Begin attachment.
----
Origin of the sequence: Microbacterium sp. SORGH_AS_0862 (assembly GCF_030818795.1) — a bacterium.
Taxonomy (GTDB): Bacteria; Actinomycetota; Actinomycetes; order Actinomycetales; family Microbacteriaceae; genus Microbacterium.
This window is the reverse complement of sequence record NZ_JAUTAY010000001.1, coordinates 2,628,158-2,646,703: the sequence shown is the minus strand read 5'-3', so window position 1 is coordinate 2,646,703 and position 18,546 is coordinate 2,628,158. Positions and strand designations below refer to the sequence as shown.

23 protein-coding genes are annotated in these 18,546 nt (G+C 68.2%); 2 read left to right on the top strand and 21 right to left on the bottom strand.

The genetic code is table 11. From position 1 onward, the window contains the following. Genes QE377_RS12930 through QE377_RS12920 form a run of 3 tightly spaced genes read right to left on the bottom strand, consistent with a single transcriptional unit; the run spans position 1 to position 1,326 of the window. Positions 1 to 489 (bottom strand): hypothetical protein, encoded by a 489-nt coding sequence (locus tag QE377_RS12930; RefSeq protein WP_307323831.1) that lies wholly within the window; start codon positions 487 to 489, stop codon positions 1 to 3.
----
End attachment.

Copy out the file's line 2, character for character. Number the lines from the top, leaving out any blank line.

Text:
Taxonomy (GTDB): Bacteria; Actinomycetota; Actinomycetes; order Actinomycetales; family Microbacteriaceae; genus Microbacterium.